Econometric analysis of farm machinery investment and simulations under alternative energy, price support, and export policies

Thumbnail Image
Gunjal, Kisan
Major Professor
Committee Member
Journal Title
Journal ISSN
Volume Title
Research Projects
Organizational Units
Organizational Unit

The Department of Economic Science was founded in 1898 to teach economic theory as a truth of industrial life, and was very much concerned with applying economics to business and industry, particularly agriculture. Between 1910 and 1967 it showed the growing influence of other social studies, such as sociology, history, and political science. Today it encompasses the majors of Agricultural Business (preparing for agricultural finance and management), Business Economics, and Economics (for advanced studies in business or economics or for careers in financing, management, insurance, etc).

The Department of Economic Science was founded in 1898 under the Division of Industrial Science (later College of Liberal Arts and Sciences); it became co-directed by the Division of Agriculture in 1919. In 1910 it became the Department of Economics and Political Science. In 1913 it became the Department of Applied Economics and Social Science; in 1924 it became the Department of Economics, History, and Sociology; in 1931 it became the Department of Economics and Sociology. In 1967 it became the Department of Economics, and in 2007 it became co-directed by the Colleges of Agriculture and Life Sciences, Liberal Arts and Sciences, and Business.

Dates of Existence

Historical Names

  • Department of Economic Science (1898–1910)
  • Department of Economics and Political Science (1910-1913)
  • Department of Applied Economics and Social Science (1913–1924)
  • Department of Economics, History and Sociology (1924–1931)
  • Department of Economics and Sociology (1931–1967)

Related Units

Journal Issue
Is Version Of

The historical trends in structure, extent, and intensity of agricultural mechanization are analyzed in this study. The numbers of tractors, grain combines, corn pickers and picker shellers, pickup balers, and field forage harvesters peaked during the early 1960s. The decline in their numbers after the '60s is brought about mainly by the qualitative changes in those machines. The total tractor horsepower on farms also increased over the period 1963-79. Analysis of measures such as acres per horsepower, number of tractors and combines per farm, and acres per tractor and combine indicates that the intensity of machinery-use has increased over the last four decades. The productivity of machinery input in agricultural production has also increased;Based on the various investment theories, the alternative models of stock adjustment, expectations, and derived demand type are estimated for tractor and other machinery investments at the national and regional levels using 1950-77 annual data. Investment demand functions for harvesting machinery are estimated at the national level. Statistical tests for structural change in the machinery investments are performed. The demand elasticities with respect to prices, income and other economic variables are calculated. In general, the other machinery demand is the most elastic and the harvesting machinery demand is the least elastic with respect to their own prices. Harvesting machinery may have a higher priority in the annual machinery purchases of farmers and hence a lower elasticity of demand. In general, the tractor demand elasticity with respect to its own price as well as aggregate crop price is increasing from west to east;Dynamic multipliers expressing the long-lasting effects of the interest rates, price of fuel and oil, and net farm income are calculated for selected machinery investments. The impact and long-term multipliers are also presented;Finally, a block recursive simulation model of the regional farm machinery investments is developed. The relevant variables are selected from agriculture, industry, and economy in general to complete the linkages specified in the model. The regional tractor and other machinery investments and national tractor, harvesting machinery, other machinery, and all machinery investments are predicted up to 1990. The potential effects of six alternative policies of energy prices, support prices and agricultural exports on future farm machinery investments are also analyzed.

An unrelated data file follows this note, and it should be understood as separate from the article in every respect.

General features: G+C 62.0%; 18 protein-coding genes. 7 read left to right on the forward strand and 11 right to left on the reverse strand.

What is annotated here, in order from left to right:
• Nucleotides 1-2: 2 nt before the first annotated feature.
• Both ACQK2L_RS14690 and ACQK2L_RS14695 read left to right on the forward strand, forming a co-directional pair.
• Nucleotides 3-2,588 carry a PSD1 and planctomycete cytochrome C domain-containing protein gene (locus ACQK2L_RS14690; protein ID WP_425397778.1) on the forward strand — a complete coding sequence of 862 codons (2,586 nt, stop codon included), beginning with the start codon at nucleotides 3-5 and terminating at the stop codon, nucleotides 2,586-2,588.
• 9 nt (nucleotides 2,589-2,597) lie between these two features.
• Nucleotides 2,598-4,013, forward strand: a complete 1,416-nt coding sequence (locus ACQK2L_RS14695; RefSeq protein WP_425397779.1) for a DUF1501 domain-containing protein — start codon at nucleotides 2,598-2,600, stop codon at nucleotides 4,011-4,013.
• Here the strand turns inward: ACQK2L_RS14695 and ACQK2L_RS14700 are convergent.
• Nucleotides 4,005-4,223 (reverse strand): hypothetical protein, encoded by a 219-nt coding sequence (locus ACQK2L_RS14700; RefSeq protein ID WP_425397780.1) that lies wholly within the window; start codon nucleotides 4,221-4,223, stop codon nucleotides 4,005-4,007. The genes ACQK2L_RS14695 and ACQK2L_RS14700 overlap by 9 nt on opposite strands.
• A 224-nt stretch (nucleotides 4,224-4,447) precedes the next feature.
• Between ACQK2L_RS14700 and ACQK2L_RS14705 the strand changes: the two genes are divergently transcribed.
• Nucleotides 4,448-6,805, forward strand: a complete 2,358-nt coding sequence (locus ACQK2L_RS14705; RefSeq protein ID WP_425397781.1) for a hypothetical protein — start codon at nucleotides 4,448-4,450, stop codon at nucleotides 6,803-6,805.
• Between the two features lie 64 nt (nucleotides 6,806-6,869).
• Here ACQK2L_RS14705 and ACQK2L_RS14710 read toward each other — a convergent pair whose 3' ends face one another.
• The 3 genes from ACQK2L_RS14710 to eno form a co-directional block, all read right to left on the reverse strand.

Thu Jan 01 00:00:00 UTC 1981